“Discounts for Individuals, Partnerships, and Corporations
[sic] In unusual and exigent circumstances, the Board of Governors of the Federal Reserve System, by the affirmative vote of not less than five members, may authorize any Federal reserve bank, during such periods as the said board may determine, at rates established in accordance with the provisions of section 14, subdivision (d), of this Act, to discount for any participant in any program or facility with broad-based eligibility, notes, drafts, and bills of exchange when such notes, drafts, and bills of exchange are indorsed or otherwise secured to the satisfaction of the Federal Reserve bank: Provided, That before discounting any such note, draft, or bill of exchange, the Federal reserve bank shall obtain evidence that such participant in any program or facility with broad-based eligibility is unable to secure adequate credit accommodations from other banking institutions. All such discounts for any participant in any program or facility with broad-based eligibility shall be subject to such limitations, restrictions, and regulations as the Board of Governors of the Federal Reserve System may prescribe.”
Federal Reserve Act, Section 13. Powers of Federal Reserve Banks
The Obama Fed is in full compliance with the Democrats on the Hill and with 1600 Pennsylvania Avenue. Fed Chairman Benjamin Shalom Bernanke wants peace, by his middle namesake, during the troubled times for the institution he is running. So, he has traded monetary policy independence for complying with executive authority during these extraordinary economic times of crying wolf about the coming depression to help this president veer left to get reelected amidst conservative and Republican disarray.
Bernanke is scheduled to deliver the usual Fedspeak about the limitations of monetary policy to recover the economy at the annual central bankers’ retreat in Jackson Hole, Wyoming about pushing on a string, taking refuge in John Maynard Keynes’ fiscal expansion prescriptions and the American Economic Association (AEA).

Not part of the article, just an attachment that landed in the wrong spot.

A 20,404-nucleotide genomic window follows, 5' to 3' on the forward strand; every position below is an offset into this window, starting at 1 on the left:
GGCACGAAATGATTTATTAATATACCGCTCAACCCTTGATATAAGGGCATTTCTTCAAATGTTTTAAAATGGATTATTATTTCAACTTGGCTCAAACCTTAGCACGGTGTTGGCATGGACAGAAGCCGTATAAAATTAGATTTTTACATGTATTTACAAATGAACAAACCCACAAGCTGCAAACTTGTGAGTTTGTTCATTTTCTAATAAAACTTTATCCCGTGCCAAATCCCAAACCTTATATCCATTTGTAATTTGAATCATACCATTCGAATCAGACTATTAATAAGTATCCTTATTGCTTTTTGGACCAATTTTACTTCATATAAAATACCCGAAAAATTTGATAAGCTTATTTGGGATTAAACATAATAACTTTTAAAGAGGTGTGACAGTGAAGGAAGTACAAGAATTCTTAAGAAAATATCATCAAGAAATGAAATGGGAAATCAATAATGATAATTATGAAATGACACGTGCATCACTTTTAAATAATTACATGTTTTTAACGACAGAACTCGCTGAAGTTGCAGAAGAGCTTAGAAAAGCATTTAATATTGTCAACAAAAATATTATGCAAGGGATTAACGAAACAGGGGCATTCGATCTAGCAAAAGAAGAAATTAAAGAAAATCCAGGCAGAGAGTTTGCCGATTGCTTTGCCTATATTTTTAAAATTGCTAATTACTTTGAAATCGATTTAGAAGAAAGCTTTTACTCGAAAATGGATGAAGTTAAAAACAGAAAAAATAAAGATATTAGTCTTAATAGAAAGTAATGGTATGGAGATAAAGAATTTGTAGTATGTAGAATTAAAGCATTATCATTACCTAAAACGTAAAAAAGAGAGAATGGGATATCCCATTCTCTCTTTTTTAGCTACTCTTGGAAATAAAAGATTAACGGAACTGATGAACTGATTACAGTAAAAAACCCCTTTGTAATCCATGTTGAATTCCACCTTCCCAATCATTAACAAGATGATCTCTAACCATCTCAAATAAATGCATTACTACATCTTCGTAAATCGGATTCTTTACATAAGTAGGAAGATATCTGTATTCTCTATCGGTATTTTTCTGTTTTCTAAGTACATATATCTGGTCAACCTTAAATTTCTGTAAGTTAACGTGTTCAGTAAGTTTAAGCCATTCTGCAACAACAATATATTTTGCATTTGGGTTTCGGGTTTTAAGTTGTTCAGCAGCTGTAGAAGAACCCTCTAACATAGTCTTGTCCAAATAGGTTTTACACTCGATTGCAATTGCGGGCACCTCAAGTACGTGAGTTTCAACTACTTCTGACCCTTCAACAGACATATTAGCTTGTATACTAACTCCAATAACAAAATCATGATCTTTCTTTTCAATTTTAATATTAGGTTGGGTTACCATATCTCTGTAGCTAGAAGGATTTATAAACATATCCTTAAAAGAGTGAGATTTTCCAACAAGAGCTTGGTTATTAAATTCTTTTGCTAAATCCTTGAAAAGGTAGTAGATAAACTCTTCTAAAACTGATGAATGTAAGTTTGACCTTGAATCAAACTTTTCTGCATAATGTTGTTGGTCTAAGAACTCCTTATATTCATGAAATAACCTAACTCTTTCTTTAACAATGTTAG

The irony is that the monetary policy Hail Mary pass of QE3 (Quantitative Easing 3), the third in a series of QEs by the Fed, may not be able recover the economy unless the Fed relents to retreat into radicalism in a country founded by radicalism, political and economic, to confound its own economic forecasts in the last 5 years. The Fed is cautious to implement QE3, as it was with QE1, and reluctant to raise its inflation target (to 5 per cent), ideas of mine which I have championed since 2009.
The Fed is toeing the line of Barack Hussein Obama’s aspirations to become the 21st century Franklin Delano Roosevelt (FDR), both in military and economic terms, military in the Middle East and North Africa (MENA) and economic through government expansion with the central bank financing the Federal debt as it did during the Great Depression. However, this time around, the expectation is that not another world war but bigger government will trigger self-sustainable economic recovery in a second Obama term. The rationalization of government expansion is not war but the purported rational expectation of another Great Recession or depression for a second time in 5 years since 2006.
An acolyte of Milton Friedman’s monetarism, Ben Bernanke yielding to the Keynesianism of the Democrats to support the president’s economic agenda is an act of his timidity and that of the economics profession despite the very powers delegated to the Fed by the Congress in the Federal Reserve Act (FRA) as Amended to make industrial policy during the Great Depression.
Bernanke’s timidity is due to the academic culture which his generation of college professors helped shape, following the lead of American economics instituted by Paul Samuelson and Milton Friedman since the twin oil shocks in the decade of the ‘70s, when economists such as Bernanke and Friedman graduated with their doctoral degrees. The Fed’s de jure capacity to make industrial policy is dusting on the shelves of mainstream academic orthodoxy of saving the financial markets and ironically not the real economy.
The FRA “in unusual and exigent circumstances” permits the Federal Reserve, besides of course setting its inflation target, to design borrowing facilities for the agricultural and industrial sectors at large, and not just for the financial markets as it did with its Term Asset-Backed Lending Facility (TALF), to raise domestic investment in pursuit of advancing forward-looking structural change to lower the high structural unemployment.
If Ben Bernanke and the Fed are not innovative, radical being the wrong choice of words, he will be grossly negligent in fulfilling the Fed’s mandate as set forth in the Federal Reserve Act.
Should failing to perform be his Fed’s decision, he must resign.